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Game notes: Packers-Bears

Urlacher, Packers' penalties, Rodgers, plus some X's and O's. Matt Bowen

Print This September 28, 2010, 01:03 AM EST

Let’s take a look at some post game notes from the Bears 20-17 win over the Packers at Solider Field...

Packers' penalties: Bad football. That is the best way to describe it. Eighteen total penalties. Holding calls, false starts, pass interference and the personnel fouls. Call it undisciplined football and bad technique from the offensive line against the Bears front four rush. But, you can’t have them and win on the road in a divisional game. You want to talk about a rough meeting to be in? Try sitting in that front row of Mike McCarthy’s team meeting on Wednesday morning in Green Bay.

Jay Cutler ICONChicago's Jay Cutler.

Cutler’s night: I still see Jay Cutler as a fit for what the Bears want to do with their multiple breaking routes, the skinny post, the deep 15-yard dig, etc. But, there is always going to be some risk involved. He has no issue challenging the secondary or throwing off of his back foot into coverage. Will give the ball away and make a big play as well. The INT he threw in the end zone was a drive killer and the seam route he threw to TE Greg Olsen helped set up the winning field goal for the 3-0 Bears.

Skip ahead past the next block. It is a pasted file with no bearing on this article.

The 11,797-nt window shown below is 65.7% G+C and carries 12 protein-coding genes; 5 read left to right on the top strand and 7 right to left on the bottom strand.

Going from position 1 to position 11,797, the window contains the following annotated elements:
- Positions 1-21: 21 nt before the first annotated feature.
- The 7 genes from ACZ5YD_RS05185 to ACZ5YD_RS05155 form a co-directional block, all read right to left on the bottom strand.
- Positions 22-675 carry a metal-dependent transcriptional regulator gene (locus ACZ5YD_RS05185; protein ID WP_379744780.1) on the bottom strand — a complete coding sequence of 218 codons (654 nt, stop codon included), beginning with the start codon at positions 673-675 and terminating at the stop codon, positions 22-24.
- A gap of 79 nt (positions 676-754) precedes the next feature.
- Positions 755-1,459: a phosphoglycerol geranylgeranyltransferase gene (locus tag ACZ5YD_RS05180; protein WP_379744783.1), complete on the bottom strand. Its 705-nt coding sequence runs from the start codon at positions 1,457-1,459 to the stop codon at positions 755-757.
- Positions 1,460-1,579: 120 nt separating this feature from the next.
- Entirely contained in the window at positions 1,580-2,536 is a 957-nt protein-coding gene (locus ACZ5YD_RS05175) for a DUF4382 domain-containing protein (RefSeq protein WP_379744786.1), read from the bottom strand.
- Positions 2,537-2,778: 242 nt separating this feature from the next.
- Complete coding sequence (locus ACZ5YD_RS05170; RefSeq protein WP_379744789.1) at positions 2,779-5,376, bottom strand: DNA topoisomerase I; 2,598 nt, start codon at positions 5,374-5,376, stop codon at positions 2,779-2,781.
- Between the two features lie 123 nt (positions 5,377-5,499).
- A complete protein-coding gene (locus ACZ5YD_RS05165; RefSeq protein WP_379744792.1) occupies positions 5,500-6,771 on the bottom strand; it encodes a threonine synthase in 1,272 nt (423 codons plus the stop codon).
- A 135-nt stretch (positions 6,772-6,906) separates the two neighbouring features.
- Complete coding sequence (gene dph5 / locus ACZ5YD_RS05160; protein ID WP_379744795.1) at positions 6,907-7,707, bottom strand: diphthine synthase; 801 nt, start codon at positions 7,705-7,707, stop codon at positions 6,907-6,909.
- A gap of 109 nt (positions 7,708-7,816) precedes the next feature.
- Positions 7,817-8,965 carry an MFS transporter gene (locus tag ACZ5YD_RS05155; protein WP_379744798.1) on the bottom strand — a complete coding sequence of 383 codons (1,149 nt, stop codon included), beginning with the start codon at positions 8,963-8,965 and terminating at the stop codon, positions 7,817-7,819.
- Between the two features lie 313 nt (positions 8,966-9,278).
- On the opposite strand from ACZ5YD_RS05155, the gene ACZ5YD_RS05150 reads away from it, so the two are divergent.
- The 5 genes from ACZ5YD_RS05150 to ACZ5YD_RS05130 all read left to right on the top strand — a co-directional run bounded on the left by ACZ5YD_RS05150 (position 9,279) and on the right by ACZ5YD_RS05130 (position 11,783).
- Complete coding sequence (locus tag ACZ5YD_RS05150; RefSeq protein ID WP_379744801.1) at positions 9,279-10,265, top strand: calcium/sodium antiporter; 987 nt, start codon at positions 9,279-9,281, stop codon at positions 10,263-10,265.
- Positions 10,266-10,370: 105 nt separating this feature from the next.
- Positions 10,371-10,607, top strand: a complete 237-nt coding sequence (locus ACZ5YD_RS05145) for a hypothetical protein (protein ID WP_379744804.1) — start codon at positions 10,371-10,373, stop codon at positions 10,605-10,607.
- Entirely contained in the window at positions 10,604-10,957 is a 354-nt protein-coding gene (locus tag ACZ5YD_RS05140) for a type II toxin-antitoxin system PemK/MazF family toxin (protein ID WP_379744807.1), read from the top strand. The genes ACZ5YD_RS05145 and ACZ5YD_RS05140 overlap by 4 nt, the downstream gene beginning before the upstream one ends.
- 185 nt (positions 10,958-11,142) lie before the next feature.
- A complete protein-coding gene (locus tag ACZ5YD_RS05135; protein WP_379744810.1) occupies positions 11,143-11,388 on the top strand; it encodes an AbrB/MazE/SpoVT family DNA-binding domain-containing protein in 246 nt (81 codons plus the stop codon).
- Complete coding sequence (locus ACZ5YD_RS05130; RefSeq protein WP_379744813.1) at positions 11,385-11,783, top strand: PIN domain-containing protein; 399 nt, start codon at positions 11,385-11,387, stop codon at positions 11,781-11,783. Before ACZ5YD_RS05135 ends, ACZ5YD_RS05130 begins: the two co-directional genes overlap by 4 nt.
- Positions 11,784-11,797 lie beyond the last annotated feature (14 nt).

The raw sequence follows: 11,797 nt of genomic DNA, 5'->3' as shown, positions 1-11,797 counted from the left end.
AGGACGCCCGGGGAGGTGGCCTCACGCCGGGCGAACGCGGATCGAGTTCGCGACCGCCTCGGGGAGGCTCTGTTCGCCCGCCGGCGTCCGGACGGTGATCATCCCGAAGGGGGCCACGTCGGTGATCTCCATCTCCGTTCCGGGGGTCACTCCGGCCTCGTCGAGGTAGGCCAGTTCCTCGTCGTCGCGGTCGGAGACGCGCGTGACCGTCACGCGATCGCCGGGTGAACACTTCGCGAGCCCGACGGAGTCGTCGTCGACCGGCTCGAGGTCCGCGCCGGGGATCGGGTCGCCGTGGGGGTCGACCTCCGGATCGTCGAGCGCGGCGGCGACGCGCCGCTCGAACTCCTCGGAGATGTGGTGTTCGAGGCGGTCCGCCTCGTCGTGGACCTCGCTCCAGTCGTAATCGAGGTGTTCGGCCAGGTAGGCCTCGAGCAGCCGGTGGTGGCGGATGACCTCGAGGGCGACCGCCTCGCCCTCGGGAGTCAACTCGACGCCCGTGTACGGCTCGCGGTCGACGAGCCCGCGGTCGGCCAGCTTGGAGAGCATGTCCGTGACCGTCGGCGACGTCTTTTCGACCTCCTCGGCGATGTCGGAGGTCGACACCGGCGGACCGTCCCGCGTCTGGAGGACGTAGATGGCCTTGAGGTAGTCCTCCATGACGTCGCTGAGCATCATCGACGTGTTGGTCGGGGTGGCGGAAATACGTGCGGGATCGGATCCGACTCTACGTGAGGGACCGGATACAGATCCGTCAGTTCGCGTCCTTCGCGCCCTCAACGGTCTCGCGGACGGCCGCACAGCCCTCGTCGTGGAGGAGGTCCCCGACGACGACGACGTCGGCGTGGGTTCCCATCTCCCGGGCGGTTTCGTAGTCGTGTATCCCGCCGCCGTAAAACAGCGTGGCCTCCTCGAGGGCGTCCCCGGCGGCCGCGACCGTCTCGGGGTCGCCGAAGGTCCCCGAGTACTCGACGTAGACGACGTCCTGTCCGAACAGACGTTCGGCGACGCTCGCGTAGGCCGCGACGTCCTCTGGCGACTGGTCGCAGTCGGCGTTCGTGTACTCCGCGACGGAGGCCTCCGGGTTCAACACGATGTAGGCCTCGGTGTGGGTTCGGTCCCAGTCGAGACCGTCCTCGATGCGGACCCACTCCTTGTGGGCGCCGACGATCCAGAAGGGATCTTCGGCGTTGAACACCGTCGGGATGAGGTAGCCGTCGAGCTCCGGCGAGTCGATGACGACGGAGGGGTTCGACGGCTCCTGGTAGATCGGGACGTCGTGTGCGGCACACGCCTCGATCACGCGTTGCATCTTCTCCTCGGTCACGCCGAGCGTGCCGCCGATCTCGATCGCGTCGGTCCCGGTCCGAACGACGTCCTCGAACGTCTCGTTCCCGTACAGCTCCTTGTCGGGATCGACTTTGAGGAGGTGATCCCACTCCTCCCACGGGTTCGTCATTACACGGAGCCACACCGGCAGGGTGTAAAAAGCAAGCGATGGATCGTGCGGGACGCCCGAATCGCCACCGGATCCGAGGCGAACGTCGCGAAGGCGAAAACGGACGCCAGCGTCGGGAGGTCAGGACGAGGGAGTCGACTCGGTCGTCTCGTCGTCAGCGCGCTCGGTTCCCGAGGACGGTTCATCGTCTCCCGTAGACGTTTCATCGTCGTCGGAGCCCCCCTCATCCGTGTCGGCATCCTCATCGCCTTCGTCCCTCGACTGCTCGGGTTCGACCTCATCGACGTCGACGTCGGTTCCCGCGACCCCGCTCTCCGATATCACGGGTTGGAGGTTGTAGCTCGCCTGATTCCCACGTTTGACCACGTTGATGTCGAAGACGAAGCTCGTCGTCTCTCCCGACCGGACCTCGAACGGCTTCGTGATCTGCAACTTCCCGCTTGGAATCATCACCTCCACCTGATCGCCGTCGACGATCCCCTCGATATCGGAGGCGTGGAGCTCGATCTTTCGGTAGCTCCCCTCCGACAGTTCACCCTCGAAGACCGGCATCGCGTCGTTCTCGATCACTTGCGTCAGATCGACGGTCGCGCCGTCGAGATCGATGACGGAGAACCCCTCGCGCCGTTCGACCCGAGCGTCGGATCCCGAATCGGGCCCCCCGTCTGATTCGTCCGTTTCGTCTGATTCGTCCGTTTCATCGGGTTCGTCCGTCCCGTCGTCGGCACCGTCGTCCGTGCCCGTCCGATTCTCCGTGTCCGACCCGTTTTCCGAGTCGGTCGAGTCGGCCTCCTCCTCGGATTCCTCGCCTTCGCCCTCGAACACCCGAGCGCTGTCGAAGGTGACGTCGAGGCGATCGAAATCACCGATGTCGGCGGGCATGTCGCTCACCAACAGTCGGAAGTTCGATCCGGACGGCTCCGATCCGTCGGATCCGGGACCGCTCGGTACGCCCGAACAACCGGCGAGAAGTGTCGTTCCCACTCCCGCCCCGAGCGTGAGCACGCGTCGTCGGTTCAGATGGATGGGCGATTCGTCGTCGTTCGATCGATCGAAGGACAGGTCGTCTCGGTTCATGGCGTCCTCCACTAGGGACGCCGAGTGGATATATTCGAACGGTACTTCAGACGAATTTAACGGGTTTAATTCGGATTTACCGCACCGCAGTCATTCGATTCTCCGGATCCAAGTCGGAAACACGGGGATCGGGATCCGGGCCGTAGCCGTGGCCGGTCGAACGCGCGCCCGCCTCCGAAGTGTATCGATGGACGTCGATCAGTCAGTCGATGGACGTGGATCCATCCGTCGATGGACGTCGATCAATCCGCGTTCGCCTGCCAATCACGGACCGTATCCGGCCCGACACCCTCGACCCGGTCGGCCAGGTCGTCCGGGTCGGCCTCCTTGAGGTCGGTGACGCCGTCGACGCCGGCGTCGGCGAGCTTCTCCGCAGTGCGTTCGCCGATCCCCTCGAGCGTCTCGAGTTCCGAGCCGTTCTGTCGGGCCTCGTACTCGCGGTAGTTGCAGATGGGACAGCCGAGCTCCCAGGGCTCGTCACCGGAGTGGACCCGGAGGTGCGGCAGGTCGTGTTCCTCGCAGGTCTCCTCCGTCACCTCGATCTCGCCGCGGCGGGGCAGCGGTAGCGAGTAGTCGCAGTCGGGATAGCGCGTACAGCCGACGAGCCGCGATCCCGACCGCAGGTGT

Jermichael Finley: Matchup problem whether he aligns inside the core of the formation or removed in the slot or as the backside “X” receiver. Had his way against the Bears’ Cover 2 defense running the inside vertical seam, but what is more impressive is what he can do running underneath routes. There are so many options you have as an offense when the TE is as dynamic as Finley is in the passing game. Can run the entire route tree.

Rodgers vs. pressure: We know what Packers QB Aaron Rodgers can do against Cover 2, but let’s focus on his play vs. the Bears’ pressure. Chicago becomes a Cover 1 team in 3rd and 2-6 situations. That is what they do under Lovie Smith. Corner backs play outside leverage and they keep a single high safety in the middle of the field. When Rodgers can read pressure, he has the ability to throw the 3-step slant, the 5-yard china, etc. The pass comes out quickly and Rodgers can place the ball down and to the inside—where the CB can’t make a play.

Devin HesterICONHester scored on a 62-yard punt return.

Hester’s punt return: Great coaching point here. Let’s look at the technique. Hester took the punt, pressed the edge of the contain—forcing the coverage to widen—and made one cut up field. Too often we see young returners try to get lateral and outrun the contain, but Hester becomes exciting when he attacks the coverage instead of trying to make people miss. Special teams coaches in the NFL will teach returners to get up field—and that is what we saw. Big play.